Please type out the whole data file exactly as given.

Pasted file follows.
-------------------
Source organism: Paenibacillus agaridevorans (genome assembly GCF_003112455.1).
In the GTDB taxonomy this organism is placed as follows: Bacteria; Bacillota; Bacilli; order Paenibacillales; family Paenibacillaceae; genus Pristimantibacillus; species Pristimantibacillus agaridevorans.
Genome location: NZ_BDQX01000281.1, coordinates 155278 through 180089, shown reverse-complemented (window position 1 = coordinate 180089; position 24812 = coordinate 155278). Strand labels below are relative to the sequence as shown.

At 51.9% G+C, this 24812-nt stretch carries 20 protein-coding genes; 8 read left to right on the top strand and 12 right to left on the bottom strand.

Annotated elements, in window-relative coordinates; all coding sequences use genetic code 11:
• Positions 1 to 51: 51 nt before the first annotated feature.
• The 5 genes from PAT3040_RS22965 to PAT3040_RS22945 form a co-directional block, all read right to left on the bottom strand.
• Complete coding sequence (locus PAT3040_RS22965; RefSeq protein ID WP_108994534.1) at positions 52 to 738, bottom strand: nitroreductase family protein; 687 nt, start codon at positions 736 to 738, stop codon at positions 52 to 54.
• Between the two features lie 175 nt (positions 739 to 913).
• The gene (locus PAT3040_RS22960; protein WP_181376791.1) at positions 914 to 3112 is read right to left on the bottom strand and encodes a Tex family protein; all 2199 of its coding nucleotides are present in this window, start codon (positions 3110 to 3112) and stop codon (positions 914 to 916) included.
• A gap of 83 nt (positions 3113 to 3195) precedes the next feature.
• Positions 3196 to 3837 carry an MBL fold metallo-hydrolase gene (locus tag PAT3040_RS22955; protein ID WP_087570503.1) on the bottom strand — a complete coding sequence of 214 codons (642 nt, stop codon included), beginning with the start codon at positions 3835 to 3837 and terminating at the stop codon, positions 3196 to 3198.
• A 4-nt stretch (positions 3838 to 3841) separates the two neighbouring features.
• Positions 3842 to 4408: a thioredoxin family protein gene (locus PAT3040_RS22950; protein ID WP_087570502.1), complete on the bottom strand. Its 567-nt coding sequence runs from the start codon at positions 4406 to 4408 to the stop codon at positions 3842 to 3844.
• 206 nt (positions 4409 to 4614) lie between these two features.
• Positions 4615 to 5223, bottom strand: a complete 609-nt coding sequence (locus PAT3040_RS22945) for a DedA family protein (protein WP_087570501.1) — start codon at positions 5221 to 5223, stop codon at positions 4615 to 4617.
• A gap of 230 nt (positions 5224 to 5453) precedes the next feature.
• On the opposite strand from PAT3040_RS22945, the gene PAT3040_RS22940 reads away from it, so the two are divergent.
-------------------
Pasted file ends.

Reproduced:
Source organism: Paenibacillus agaridevorans (genome assembly GCF_003112455.1).
In the GTDB taxonomy this organism is placed as follows: Bacteria; Bacillota; Bacilli; order Paenibacillales; family Paenibacillaceae; genus Pristimantibacillus; species Pristimantibacillus agaridevorans.
Genome location: NZ_BDQX01000281.1, coordinates 155278 through 180089, shown reverse-complemented (window position 1 = coordinate 180089; position 24812 = coordinate 155278). Strand labels below are relative to the sequence as shown.

At 51.9% G+C, this 24812-nt stretch carries 20 protein-coding genes; 8 read left to right on the top strand and 12 right to left on the bottom strand.

Annotated elements, in window-relative coordinates; all coding sequences use genetic code 11:
• Positions 1 to 51: 51 nt before the first annotated feature.
• The 5 genes from PAT3040_RS22965 to PAT3040_RS22945 form a co-directional block, all read right to left on the bottom strand.
• Complete coding sequence (locus PAT3040_RS22965; RefSeq protein ID WP_108994534.1) at positions 52 to 738, bottom strand: nitroreductase family protein; 687 nt, start codon at positions 736 to 738, stop codon at positions 52 to 54.
• Between the two features lie 175 nt (positions 739 to 913).
• The gene (locus PAT3040_RS22960; protein WP_181376791.1) at positions 914 to 3112 is read right to left on the bottom strand and encodes a Tex family protein; all 2199 of its coding nucleotides are present in this window, start codon (positions 3110 to 3112) and stop codon (positions 914 to 916) included.
• A gap of 83 nt (positions 3113 to 3195) precedes the next feature.
• Positions 3196 to 3837 carry an MBL fold metallo-hydrolase gene (locus tag PAT3040_RS22955; protein ID WP_087570503.1) on the bottom strand — a complete coding sequence of 214 codons (642 nt, stop codon included), beginning with the start codon at positions 3835 to 3837 and terminating at the stop codon, positions 3196 to 3198.
• A 4-nt stretch (positions 3838 to 3841) separates the two neighbouring features.
• Positions 3842 to 4408: a thioredoxin family protein gene (locus PAT3040_RS22950; protein ID WP_087570502.1), complete on the bottom strand. Its 567-nt coding sequence runs from the start codon at positions 4406 to 4408 to the stop codon at positions 3842 to 3844.
• 206 nt (positions 4409 to 4614) lie between these two features.
• Positions 4615 to 5223, bottom strand: a complete 609-nt coding sequence (locus PAT3040_RS22945) for a DedA family protein (protein WP_087570501.1) — start codon at positions 5221 to 5223, stop codon at positions 4615 to 4617.
• A gap of 230 nt (positions 5224 to 5453) precedes the next feature.
• On the opposite strand from PAT3040_RS22945, the gene PAT3040_RS22940 reads away from it, so the two are divergent.